"There are sometimes exceptions to that rule, but generally speaking, we always try to be home by Friday night," Mr. Pattison said.
While remaining mum on his expansion plans, Mr. Pattison is more forthcoming about his humble beginnings in Saskatchewan and early years spent in the east end of Vancouver.
An only child, he says he started out by helping his father go door-to-door "de-mothing" pianos for customers who were charged $2 per session.
He later sold everything from garden seed to adhesive tape before getting into the auto business, first as a car washer and then as a salesman.
He bought his first dealership in 1961 and was a millionaire at the age of 39.
In the interview, he chuckled while recalling the days when as a used-car dealer, he usually fired the worst-performing salesman at the end of each month.
"The first guy I ever fired, he cried and I cried," said Mr. Pattison, who insists that he was actually doing the unfortunate salesman a favour by moving him on toward a job to which he was more suited. "He was a nice fellow, but he wasn't selling cars."
What sets the Pattison Group apart from many other companies, Mr. Geer said, is that it operates with a flat rather than a hierarchical management structure.
Vice-chairmen Kirk Henderson and Michael Korenberg, the most senior officials in the company next to Mr. Pattison, are responsible for financial and strategic matters. "But all the presidents of the various operating divisions report directly to Jimmy," Mr. Geer said.
Mr. Pattison keeps track of how the companies are doing through a regular flow of financial statements that Mr. Geer said contain the type of numbers that tell him where the company is going "in a line or two."
Every year, senior managers from the entire company assemble for three or four days at "Partners in Pride" meetings [usually in a Palm Springs hotel] where they talk, eat and play games together and focus on how the entire company is doing.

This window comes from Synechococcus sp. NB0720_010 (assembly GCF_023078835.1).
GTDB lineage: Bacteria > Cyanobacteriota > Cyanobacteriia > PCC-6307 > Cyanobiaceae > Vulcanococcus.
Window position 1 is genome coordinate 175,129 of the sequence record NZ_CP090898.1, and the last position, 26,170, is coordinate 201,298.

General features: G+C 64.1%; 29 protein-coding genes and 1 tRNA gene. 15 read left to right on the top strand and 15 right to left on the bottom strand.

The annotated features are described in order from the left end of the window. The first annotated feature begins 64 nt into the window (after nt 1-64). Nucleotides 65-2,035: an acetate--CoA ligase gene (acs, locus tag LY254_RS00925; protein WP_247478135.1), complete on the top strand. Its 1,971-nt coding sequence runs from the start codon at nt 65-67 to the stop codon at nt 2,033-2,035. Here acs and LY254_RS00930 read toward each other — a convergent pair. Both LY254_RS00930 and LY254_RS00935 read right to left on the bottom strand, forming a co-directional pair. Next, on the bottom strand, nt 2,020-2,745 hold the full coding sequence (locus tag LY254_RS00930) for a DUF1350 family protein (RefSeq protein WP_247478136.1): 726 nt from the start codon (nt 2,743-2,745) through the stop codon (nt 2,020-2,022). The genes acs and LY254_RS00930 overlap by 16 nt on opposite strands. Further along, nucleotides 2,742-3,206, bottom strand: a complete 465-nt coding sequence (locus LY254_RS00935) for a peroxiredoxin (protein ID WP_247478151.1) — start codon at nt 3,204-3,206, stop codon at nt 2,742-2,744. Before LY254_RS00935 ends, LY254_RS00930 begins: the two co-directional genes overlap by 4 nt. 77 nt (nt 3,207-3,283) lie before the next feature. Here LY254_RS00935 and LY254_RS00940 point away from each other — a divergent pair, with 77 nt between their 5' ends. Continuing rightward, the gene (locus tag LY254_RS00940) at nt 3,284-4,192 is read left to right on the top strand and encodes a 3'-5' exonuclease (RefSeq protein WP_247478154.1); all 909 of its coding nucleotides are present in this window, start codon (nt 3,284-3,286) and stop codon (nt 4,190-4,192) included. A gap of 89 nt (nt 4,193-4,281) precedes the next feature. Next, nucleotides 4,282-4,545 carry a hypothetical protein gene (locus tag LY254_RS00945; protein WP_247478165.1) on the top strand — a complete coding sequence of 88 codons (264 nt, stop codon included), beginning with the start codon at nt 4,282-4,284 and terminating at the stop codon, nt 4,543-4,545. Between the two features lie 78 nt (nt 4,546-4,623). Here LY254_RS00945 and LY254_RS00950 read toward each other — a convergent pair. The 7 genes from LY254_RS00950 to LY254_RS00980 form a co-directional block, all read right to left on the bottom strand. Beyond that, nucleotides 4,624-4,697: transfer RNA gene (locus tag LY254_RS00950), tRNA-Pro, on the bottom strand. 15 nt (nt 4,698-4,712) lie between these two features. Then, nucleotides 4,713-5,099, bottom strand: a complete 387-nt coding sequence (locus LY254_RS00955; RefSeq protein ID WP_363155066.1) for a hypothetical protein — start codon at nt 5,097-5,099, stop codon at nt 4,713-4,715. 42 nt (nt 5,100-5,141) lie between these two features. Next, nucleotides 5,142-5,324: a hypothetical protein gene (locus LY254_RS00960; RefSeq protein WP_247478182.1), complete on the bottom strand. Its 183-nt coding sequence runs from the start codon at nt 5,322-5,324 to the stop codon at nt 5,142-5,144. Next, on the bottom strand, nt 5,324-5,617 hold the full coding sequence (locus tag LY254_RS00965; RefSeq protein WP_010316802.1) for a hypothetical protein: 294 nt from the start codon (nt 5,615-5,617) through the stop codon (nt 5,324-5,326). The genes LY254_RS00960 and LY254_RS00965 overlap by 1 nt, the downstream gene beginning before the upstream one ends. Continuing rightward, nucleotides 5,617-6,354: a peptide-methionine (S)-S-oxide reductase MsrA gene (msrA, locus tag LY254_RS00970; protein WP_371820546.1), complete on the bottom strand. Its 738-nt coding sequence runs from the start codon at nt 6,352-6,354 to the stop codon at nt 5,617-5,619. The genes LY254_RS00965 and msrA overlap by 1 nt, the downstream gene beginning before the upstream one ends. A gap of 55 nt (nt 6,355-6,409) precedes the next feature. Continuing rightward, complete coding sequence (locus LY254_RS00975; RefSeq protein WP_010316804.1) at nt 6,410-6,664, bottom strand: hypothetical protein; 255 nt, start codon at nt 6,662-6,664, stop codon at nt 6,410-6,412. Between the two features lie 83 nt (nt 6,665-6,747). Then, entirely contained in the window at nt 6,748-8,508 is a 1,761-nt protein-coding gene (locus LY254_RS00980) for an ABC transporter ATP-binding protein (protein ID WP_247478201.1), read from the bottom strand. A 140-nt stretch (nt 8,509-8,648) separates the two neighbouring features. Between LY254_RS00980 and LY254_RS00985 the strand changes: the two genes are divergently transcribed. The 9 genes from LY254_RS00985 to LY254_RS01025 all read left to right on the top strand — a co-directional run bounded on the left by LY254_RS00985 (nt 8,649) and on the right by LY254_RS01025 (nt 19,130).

It is at these meetings that Mr. Pattison captures what might be happening globally and asks his managers to challenge the prevailing economic climate.
If they don't meet the challenge, they aren't encouraged to stick around.
"What we do is keep moving non-productive assets out of the company," Mr. Pattison said. Does that mean personnel? he is asked. "Oh, of course," he replied.
But there is another side to Mr. Pattison, which colleagues say the public seldom sees.
During the interview, he was interrupted by one of the roughly 150 people who call him every week to ask for financial assistance. He advises the caller to get in touch with Maureen Chant, the Pattison Group executive assistant who has worked with Mr. Pattison since the early 1960s when she was a bookkeeper at his first car dealership. "She is the one who makes those decisions," he tells the caller.
"Once a year, he takes some of his old pals from the days before he struck it rich for a day trip on his luxury yacht," Mr. Geer said. In spite of his wealth -- Forbes magazine says he is personally worth $2.2-billion (U.S.) -- he carries his own baggage when boarding flights, drives his own car [a two-door white Cadillac] and lives in the same West Vancouver home that he and his wife, Mary, have occupied for more than 35 years.
He still plays the trumpet. "Although not very well, mind you," he said.
When it is suggested that he could continue running the company until he is 80, he refuses to be drawn.
"I don't know," he said. "It is up to the Lord."